Fire Safety for Your Pet

Fire Safety for PetsOne of the most devastating things that could happen to a home is a house fire.  It can start and spread quickly, leaving massive damage in its wake.  Being proactive to prevent house fires and having a fire safety plan in place for if a fire occurs can save your family and your pets.

Believe it or not, pets can be an accidental cause for house fires!  Take time to pet proof hazard areas.  Consider removing knobs from stoves and ranges when they are not in use.  Dogs, especially, may jump up looking for food and unknowingly turn on these appliances.  Consider also not burning candles in the home.  Cats are prone to knocking things over, or a dog may bump in to a table where a candle is sitting and knock it over.  LED candles are a great alternative if you want the lit candle ambiance in your home.  Keep fire places screened off and inaccessible to pets.  You’d be surprised how curious and close some pets may get to a fire.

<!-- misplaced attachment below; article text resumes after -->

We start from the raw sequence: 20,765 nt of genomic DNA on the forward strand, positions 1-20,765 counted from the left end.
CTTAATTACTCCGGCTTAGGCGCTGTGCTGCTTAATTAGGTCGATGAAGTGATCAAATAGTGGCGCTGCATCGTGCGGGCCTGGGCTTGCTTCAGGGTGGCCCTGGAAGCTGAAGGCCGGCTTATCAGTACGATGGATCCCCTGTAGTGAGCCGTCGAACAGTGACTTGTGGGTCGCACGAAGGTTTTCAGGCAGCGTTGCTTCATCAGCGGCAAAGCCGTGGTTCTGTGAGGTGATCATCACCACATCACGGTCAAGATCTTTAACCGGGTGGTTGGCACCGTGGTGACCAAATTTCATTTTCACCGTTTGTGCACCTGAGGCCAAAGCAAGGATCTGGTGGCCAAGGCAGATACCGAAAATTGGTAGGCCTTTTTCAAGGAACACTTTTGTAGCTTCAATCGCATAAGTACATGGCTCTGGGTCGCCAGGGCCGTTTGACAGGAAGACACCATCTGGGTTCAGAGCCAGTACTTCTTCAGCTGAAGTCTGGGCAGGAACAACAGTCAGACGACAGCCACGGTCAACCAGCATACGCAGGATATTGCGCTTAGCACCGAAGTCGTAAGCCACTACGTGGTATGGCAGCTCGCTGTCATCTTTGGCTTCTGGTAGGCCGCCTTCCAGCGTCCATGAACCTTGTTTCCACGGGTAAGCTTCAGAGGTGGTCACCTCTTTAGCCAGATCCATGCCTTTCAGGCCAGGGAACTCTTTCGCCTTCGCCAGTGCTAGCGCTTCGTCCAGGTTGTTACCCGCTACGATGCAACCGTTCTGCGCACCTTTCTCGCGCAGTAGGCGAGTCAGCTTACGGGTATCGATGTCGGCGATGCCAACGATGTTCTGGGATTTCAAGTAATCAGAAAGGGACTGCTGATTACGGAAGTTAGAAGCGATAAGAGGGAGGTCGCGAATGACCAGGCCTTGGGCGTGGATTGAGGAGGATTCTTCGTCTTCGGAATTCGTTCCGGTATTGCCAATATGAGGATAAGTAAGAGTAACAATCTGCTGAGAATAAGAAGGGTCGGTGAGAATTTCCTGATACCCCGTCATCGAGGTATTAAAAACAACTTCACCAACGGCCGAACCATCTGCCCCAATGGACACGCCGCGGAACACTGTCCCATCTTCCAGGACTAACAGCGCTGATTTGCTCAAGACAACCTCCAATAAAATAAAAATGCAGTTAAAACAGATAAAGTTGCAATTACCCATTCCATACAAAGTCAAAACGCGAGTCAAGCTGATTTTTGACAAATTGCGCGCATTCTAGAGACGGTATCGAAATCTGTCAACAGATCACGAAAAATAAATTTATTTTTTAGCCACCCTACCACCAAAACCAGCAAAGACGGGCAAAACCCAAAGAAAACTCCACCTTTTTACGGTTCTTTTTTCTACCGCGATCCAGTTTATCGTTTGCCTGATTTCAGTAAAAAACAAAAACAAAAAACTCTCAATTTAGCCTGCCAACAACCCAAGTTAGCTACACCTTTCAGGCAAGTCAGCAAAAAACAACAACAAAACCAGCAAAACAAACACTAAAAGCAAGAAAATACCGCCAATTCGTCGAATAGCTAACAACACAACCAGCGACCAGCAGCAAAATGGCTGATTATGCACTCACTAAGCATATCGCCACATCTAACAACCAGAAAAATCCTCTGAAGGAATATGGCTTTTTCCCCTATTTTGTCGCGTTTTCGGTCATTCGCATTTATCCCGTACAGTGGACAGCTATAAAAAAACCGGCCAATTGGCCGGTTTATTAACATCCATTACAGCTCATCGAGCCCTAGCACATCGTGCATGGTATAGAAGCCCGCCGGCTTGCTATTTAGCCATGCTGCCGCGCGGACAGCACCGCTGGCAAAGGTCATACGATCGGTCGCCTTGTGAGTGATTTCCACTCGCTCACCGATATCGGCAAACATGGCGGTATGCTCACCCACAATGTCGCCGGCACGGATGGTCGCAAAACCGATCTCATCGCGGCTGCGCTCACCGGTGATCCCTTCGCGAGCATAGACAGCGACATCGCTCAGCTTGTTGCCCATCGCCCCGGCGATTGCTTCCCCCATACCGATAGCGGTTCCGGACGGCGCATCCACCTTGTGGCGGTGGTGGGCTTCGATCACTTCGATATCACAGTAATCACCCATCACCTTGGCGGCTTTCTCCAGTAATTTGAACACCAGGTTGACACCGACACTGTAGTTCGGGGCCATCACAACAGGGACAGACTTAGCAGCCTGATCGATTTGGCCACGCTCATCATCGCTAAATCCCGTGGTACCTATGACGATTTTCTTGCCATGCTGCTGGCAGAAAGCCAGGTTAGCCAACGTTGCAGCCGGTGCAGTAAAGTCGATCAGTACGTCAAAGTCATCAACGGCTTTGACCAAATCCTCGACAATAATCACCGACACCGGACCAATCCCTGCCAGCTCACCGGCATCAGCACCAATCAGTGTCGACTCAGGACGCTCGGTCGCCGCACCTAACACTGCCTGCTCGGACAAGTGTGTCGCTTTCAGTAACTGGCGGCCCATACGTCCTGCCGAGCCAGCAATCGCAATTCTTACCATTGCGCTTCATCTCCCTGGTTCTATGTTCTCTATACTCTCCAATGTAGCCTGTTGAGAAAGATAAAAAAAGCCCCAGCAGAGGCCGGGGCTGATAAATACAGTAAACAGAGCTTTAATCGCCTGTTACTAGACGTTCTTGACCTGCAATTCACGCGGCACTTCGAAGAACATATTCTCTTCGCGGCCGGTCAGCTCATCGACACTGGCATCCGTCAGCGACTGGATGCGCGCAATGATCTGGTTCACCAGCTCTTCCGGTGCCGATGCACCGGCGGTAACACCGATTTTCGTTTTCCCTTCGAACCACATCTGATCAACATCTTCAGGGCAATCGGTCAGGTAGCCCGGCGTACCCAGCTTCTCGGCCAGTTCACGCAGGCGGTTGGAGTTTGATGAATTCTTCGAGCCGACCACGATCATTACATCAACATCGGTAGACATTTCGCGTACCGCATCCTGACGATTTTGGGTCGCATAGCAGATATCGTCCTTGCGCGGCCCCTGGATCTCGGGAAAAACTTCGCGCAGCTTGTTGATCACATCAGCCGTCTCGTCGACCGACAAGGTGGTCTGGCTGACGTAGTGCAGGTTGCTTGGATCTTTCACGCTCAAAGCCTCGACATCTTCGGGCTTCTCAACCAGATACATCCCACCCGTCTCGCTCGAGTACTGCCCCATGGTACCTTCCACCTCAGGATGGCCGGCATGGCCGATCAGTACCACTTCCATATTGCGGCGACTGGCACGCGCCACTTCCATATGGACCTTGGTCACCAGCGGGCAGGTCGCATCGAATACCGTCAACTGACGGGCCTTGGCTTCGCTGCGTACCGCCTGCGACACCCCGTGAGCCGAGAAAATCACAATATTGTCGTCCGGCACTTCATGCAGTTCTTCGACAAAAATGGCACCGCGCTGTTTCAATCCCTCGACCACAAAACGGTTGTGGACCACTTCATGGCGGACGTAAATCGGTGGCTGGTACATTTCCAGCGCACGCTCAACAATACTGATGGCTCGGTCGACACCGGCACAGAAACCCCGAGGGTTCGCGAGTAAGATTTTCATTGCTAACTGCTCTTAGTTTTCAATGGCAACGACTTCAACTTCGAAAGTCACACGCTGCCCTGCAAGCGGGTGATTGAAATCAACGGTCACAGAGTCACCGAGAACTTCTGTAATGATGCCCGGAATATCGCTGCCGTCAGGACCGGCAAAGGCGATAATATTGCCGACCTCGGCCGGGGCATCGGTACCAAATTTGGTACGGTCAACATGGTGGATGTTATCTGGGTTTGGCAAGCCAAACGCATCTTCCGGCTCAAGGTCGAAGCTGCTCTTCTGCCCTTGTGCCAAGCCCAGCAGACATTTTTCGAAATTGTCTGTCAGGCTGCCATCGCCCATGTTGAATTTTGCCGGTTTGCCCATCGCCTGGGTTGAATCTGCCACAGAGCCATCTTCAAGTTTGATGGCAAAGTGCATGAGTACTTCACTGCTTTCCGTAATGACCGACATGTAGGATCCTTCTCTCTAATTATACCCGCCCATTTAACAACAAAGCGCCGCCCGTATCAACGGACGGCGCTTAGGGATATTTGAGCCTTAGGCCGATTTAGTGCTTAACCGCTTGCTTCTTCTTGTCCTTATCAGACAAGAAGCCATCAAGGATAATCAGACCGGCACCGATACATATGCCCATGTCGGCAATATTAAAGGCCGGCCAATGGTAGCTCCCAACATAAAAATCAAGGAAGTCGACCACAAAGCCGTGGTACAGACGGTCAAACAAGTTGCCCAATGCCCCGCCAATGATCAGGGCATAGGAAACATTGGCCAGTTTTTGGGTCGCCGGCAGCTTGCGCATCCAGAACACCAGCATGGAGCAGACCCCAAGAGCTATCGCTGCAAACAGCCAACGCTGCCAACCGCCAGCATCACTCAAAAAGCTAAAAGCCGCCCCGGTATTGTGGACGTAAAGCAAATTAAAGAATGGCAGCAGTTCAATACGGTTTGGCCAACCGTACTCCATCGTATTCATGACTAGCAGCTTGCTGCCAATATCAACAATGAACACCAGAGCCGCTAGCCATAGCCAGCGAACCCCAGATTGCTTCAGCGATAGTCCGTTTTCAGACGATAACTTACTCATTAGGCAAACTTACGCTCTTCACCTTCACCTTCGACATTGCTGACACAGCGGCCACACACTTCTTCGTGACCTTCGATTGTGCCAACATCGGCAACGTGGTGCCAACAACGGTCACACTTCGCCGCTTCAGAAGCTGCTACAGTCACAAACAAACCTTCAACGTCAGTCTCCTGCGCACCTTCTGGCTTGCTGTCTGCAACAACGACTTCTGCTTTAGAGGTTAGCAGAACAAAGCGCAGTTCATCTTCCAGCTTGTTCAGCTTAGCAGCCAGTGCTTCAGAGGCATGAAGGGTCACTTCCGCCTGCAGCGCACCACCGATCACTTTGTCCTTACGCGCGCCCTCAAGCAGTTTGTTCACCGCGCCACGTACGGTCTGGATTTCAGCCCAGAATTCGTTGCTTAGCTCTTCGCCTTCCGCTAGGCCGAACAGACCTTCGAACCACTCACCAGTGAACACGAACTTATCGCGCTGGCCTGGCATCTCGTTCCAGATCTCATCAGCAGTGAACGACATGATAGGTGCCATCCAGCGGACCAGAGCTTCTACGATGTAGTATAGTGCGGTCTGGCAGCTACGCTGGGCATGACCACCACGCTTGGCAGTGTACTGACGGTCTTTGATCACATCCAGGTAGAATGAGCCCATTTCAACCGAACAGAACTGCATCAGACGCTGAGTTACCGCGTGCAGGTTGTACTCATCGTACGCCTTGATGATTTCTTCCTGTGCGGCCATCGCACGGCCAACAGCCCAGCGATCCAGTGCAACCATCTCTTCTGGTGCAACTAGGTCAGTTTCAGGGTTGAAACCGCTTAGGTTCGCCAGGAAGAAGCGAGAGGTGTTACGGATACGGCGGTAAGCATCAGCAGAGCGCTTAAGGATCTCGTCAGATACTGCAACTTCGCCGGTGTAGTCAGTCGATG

With as many precautions as we take, we still cannot control all fire circumstances.  In these cases, the best thing we can do is prepare.  Include your pets as part of your family’s fire escape plan.  First and foremost, it is important to have working smoke detectors on every floor of your home.  Check that they are operating properly on a regular basis.  An even safer option is to have a smoke detector that is connected to a home security system.  If a smoke alarm is triggered while you are not home, the chances of your pet being rescued from a house fire are greater if the fire department can respond immediately.  Know your pet’s normal hiding spots.  During a fire, they will be frightened and confused and may seek the comfort of their favorite hiding spot in order to feel safe.  Keep a window cling or sign that states how many pets and their descriptions in windows or doors.  Knowing what animal they are looking for as well as how many are in the house will assist a firefighter if they need to search for your pets.  These clings are available here at the office, as well as shelters and pet stores.  For those who opt to confine pets to one room or a crate while you are not home, choose locations close to an entrance.  Providing easier access to your pet will result in getting them out the house more quickly.  Keep leashes and carriers easily accessible so you can grab your pet in a hurry.  Again, your pet will be scared and may decide to run if not controlled.  Once you have a fire safety plan in place, practice it with your family.  Conduct fire drills at home that include your pets.  Having a game plan before an emergency happens will improve the safety of both you and your pets.

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